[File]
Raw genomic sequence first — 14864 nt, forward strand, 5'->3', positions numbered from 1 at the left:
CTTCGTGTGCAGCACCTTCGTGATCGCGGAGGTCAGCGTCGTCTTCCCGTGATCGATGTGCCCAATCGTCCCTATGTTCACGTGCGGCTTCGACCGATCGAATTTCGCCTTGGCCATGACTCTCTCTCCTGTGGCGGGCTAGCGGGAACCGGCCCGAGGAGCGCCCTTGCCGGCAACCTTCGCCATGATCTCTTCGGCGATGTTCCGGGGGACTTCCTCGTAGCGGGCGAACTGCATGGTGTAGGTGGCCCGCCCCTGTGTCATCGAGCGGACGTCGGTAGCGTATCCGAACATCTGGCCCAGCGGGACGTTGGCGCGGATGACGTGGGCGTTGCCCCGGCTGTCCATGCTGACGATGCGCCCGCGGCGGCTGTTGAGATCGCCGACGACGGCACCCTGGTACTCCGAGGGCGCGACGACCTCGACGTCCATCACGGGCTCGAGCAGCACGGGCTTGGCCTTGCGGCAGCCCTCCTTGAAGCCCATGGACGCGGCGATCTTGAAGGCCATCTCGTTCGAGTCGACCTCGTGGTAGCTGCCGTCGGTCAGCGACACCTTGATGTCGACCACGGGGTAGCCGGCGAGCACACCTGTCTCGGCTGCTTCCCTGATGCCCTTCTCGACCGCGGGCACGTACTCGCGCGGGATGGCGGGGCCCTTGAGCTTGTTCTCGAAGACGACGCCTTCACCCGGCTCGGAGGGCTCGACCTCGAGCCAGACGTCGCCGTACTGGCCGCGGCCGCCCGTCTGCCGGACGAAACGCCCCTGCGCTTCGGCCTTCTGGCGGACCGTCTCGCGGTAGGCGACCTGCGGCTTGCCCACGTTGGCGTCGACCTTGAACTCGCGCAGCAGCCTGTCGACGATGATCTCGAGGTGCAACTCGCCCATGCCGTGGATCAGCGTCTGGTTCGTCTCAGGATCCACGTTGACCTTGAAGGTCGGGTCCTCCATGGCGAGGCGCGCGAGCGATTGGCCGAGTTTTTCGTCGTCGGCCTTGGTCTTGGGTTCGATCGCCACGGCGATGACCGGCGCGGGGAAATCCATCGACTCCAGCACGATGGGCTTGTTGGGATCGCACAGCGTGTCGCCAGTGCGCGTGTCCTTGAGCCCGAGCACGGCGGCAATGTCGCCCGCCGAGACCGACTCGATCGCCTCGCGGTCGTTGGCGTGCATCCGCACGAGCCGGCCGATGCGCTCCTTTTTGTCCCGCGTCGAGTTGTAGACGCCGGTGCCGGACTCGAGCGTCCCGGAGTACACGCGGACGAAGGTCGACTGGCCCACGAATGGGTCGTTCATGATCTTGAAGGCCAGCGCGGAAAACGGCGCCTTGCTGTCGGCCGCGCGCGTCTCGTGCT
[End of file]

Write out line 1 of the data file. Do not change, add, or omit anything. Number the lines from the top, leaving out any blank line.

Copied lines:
Raw genomic sequence first — 14864 nt, forward strand, 5'->3', positions numbered from 1 at the left: